Mergers & Acquisitions

Share Prices Plummet Following Divestitures in 2019

Almost two-thirds of companies are seeing their stock prices underperform industry benchmarks, with the average underperformance at 7%.
David McCannAugust 21, 2019

While companies for years have generally underperformed stock markets after divesting significant assets, that tendency was severely pronounced in the first six months of both 2018 and 2019.

According to a study of 251 divestitures with a value of at least $50 million that closed in the first half of this year, 63% of divesting companies underperformed MSCI World Index industry benchmarks. The average underperformance was 7 percentage points.

In last year’s first half, the average market underperformance was 7.6 percentage points. The two figures were the largest for any half-year period since 2010, when Willis Towers Watson and Cass Business School began conducting a biannual study of divestitures.

The average underperformance in the wake of such deals across the 10-year period has been 2.8 percentage points. In the second half of 2018, it was 5.2 percentage points.

The study measures the percentage of change in sellers’ share prices from six months prior to deal announcements until the end of the half-year period in which deals are completed. Deals with private equity sellers are excluded.

There’s an irony at work here: while investors in divesting companies often take a hit subsequent to these deals, it’s investors themselves that often push for them.

“Companies are under pressure to reassess their businesses from a strategic perspective,” says Duncan Smithson, senior director, mergers and acquisitions, for Willis Towers Watson. “We’ve seen a rise in activist investors pushing companies to unlock value. Whether or not a company agrees, investors may see some assets as non-core.”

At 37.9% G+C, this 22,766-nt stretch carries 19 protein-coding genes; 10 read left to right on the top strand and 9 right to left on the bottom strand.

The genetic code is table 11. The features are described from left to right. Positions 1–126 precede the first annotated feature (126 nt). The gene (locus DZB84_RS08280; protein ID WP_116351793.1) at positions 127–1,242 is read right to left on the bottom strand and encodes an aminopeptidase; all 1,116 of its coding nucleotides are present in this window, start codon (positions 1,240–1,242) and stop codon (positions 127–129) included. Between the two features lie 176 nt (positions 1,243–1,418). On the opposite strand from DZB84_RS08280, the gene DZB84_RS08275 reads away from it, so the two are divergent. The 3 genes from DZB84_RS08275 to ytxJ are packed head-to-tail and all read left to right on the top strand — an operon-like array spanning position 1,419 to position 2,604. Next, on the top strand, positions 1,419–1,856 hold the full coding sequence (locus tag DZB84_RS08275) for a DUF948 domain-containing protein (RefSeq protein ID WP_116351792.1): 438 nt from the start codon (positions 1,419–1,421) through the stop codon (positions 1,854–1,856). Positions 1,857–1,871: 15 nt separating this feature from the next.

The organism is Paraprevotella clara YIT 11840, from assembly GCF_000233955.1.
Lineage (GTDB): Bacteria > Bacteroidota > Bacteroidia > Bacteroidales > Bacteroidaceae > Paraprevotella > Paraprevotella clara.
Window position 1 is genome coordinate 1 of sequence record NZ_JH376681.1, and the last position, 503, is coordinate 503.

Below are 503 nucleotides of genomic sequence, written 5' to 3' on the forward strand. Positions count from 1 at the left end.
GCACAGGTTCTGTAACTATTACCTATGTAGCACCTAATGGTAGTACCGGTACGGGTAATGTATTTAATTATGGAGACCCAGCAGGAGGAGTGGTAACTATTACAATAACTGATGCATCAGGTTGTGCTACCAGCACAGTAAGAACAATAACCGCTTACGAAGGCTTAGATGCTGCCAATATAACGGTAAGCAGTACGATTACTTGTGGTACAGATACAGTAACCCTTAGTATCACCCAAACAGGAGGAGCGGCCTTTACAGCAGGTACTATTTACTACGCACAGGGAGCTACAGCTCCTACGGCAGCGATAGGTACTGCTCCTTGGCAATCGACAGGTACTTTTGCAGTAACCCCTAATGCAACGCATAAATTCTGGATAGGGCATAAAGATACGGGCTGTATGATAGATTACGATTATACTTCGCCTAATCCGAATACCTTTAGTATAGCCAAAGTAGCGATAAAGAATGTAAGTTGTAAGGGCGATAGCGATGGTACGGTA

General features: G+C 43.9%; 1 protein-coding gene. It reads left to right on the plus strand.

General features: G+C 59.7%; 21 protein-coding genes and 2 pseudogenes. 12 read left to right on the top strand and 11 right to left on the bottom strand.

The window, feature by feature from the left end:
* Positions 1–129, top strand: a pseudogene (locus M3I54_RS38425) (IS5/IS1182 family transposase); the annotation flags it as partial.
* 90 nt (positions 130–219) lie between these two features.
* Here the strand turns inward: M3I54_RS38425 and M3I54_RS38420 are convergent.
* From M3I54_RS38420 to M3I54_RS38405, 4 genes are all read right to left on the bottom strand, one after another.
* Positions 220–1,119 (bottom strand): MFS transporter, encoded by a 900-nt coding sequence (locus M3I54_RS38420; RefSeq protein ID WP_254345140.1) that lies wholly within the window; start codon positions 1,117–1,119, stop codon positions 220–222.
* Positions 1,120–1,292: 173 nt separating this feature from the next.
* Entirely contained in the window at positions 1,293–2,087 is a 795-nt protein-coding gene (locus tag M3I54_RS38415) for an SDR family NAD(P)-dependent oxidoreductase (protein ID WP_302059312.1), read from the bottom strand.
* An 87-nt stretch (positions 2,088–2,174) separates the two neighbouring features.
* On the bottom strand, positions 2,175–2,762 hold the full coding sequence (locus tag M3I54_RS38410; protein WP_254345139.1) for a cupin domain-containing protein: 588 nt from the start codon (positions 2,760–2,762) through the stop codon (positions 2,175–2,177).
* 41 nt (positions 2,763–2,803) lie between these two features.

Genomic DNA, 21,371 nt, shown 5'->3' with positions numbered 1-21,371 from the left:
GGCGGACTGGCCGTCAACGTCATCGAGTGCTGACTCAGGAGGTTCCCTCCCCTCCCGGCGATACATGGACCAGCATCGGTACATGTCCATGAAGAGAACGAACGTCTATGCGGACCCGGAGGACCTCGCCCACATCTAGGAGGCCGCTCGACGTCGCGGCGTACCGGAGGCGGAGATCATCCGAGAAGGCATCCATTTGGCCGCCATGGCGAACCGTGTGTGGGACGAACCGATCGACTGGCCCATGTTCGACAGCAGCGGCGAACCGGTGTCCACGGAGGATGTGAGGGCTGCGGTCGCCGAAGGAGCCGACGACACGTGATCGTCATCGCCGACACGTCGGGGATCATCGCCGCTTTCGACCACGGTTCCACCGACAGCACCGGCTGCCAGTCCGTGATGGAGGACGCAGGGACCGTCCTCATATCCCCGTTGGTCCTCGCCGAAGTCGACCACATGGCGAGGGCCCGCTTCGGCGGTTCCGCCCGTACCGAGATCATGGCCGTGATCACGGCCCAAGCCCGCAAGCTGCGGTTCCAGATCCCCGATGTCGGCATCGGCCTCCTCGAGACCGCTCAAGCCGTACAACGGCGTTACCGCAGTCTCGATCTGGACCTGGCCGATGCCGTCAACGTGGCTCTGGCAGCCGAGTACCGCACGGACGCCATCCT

Companies response to such pressures may be driving some of the underperformance, Smithson suggests. “They may arguably feel forced to move more quickly than they would need to in order to properly prepare,” he tells CFO.

There was a relationship in this year’s first half between the size of divestments and their impact on the stock performance of divesting companies. Those divesting 5% or less of their total company value underperformed their markets by an average of 0.8 percentage points. That widened to underperformance of 6.9 percentage points for companies divesting 5% to 15% of their value and 6.3 percentage points for those divesting more than 15% of their value.

Divestitures that took the form of spinoffs did far better than asset sales to other companies in this year’s first half. After completing spinoffs, companies’ stock actually outperformed the MSCI World Index by an average of one percentage point.

On the buyer side, 53% of companies that acquired divested assets in the first six months of 2019 outperformed their industry benchmarks, also by an average of one percentage point.

“At most large companies, the finance, legal, and HR teams have a depth and breadth of experience and good skill sets in buying other companies or business units,” says Smithson. “But the processes they have in place for divesting assets are generally not as good.”